Académie Sino-Canadienne de Kung Fu

Choy Lei Fat

Originated in the South of China, this style was founded by Chan Heung (Chen Xiang) around the 19th Century. Chan Heung was born in 1806 in the small village of King Mui, in the Sun Wui province, Chan Heung began his training with his uncle, Chan Yuen Wu, who had been a student of the monks in the Fukien (Fujian) monastery. His uncle trained him for ten years.

When he was 17, his uncle presented him to Master Li Yau San (Shan), who had also been a student at the Fukien monastery and who had been the heir of the knowledge and skills of Li Shi Kai (Li Yau Shan) a monk who represented the Li Gar style and who had been one of the survivors of the destruction of the Shao Lin monastery in 1736.

After five years of studies with Li Yau San, Chan Heung was introduced to Choy Fok, a monk who had been one of the survivors of the destruction of the Fukien monastery. Chan Heung was accepted as a student and with Choy Fok he learned Buddhism, meditation, traditional medicine, chi kung and the Fukien martial arts techniques. In a demonstration of power, the Choy Fok asked Chan Heung to kick and dislodge a large stone. Chan Heung went even further and split the stone into two parts each weighing more than 100 kilos (200 pounds). Returning to his home town, Chan Heung recollected all the learning he had acquired during 23 years and created one unique style. The name of this new style has its origin in the last names of his masters: Choy (Choy Fok) and Li (Li Yau San) and the word Fat (Buddha) was added to pay homage to the Shao Lin monks responsible for the development of the various Chinese martial arts styles. Chan Heung opened a school and along with it he also opened a medical center to treat the people of that region who could not afford treatment otherwise.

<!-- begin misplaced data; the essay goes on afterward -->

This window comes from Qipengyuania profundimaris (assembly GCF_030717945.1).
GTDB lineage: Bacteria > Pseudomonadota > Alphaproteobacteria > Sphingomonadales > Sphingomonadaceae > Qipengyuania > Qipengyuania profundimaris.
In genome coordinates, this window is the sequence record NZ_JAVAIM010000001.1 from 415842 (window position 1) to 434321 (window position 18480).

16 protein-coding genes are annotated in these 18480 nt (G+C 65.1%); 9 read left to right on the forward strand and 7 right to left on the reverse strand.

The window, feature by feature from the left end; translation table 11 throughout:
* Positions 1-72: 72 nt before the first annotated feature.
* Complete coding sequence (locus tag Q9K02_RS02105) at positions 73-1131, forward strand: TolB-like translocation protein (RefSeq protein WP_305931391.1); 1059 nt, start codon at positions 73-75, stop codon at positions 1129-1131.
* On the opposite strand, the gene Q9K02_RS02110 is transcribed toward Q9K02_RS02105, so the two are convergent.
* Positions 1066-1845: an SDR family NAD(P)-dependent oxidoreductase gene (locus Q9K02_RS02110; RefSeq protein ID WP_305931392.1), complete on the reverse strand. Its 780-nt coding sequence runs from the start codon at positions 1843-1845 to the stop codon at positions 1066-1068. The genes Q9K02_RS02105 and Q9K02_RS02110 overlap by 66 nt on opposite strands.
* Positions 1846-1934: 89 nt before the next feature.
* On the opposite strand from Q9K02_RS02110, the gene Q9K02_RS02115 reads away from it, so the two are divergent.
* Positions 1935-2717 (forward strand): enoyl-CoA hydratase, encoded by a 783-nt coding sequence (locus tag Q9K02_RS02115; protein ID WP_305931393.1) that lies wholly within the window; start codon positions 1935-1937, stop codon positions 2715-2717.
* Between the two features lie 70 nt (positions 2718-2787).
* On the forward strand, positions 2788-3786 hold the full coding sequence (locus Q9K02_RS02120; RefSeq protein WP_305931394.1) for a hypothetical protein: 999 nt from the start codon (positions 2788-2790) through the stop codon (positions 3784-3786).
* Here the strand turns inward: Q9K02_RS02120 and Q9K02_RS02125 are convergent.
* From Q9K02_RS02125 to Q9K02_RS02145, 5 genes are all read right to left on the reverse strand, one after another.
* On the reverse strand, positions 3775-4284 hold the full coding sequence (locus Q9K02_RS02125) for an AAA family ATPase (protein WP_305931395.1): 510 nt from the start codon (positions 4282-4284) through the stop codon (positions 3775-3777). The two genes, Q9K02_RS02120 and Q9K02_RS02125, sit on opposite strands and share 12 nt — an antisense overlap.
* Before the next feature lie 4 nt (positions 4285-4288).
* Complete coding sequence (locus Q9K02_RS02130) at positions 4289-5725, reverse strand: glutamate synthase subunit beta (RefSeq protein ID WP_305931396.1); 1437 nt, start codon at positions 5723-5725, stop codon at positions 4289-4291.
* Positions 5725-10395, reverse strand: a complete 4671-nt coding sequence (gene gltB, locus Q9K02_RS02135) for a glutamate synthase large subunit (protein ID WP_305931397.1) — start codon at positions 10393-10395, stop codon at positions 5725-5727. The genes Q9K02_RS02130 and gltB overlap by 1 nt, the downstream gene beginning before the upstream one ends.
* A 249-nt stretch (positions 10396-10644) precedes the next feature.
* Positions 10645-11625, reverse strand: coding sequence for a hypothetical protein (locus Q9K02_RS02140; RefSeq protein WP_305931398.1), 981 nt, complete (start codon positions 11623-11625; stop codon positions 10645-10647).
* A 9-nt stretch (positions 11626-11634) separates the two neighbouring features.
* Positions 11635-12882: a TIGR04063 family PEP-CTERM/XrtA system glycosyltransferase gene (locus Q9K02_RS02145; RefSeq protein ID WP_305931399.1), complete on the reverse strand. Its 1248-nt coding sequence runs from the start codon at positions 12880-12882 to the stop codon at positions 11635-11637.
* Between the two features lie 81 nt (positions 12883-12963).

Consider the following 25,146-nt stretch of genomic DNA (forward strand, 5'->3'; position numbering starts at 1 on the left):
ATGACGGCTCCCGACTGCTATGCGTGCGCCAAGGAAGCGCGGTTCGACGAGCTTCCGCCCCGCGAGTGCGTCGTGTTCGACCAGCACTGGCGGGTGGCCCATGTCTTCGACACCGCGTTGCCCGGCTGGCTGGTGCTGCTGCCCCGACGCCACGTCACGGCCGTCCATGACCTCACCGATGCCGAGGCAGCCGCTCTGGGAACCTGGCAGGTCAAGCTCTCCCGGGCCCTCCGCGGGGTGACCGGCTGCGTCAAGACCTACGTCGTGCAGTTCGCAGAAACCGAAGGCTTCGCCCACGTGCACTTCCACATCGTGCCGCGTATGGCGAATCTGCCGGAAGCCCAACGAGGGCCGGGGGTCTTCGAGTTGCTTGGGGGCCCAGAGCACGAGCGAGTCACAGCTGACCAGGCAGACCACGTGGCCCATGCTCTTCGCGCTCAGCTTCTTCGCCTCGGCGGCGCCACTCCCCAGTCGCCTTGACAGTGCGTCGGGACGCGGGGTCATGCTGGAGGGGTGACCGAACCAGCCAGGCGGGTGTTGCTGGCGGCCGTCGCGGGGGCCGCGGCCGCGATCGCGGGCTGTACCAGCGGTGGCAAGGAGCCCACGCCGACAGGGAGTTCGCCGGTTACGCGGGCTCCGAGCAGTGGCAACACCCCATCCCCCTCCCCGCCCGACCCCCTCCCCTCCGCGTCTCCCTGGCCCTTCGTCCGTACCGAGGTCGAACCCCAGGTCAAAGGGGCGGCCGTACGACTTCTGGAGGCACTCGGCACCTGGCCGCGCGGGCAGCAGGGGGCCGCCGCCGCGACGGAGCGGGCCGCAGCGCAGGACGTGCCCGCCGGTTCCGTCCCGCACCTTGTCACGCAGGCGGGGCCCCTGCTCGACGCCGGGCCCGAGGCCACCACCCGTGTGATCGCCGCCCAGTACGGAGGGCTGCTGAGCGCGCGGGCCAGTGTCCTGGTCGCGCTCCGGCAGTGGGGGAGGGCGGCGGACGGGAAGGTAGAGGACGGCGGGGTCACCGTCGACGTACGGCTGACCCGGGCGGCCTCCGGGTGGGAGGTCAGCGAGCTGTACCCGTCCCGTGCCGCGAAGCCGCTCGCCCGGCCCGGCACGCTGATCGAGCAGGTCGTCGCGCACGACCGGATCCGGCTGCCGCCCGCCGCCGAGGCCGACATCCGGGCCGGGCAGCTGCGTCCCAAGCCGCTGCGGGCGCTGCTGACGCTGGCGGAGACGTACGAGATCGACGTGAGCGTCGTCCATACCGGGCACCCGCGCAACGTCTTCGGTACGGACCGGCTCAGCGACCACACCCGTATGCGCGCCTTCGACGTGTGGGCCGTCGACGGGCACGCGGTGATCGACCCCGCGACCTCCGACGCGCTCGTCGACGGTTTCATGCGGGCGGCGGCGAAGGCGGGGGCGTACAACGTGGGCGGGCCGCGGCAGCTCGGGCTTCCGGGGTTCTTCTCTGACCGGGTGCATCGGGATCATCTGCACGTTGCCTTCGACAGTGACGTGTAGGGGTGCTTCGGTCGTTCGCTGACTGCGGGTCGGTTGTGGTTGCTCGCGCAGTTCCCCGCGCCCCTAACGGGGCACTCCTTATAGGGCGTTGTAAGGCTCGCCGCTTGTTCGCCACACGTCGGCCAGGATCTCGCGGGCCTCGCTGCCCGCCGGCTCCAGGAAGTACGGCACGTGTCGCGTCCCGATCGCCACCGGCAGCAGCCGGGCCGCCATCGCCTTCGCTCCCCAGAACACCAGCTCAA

There are two branches of the Choy Li Fat school: Hung Sing (Xiong Sheng), the original branch promoted and practiced by Chan Heung throughout the world today and Bak Sing (Bei Sheng), modified by Chan On Par (Chen An Bai) and which gained fame in the 20's through Tam Sam (Dan San).

Choy Li Fat is composed of combined movements; of strong and short kicks and punches that sometimes occur simultaneously. A unique characteristic of Choy Li Fat are the low bases and the highly effective and objective attack and defense techniques. The Hung Sing style has 10 freehand forms and Bak Sing has three. The weapons of the style are: the staff, fisherman staff, broadsword, butterfly knives, trident, san tchi kwan (three section stick), fan, gan and bench.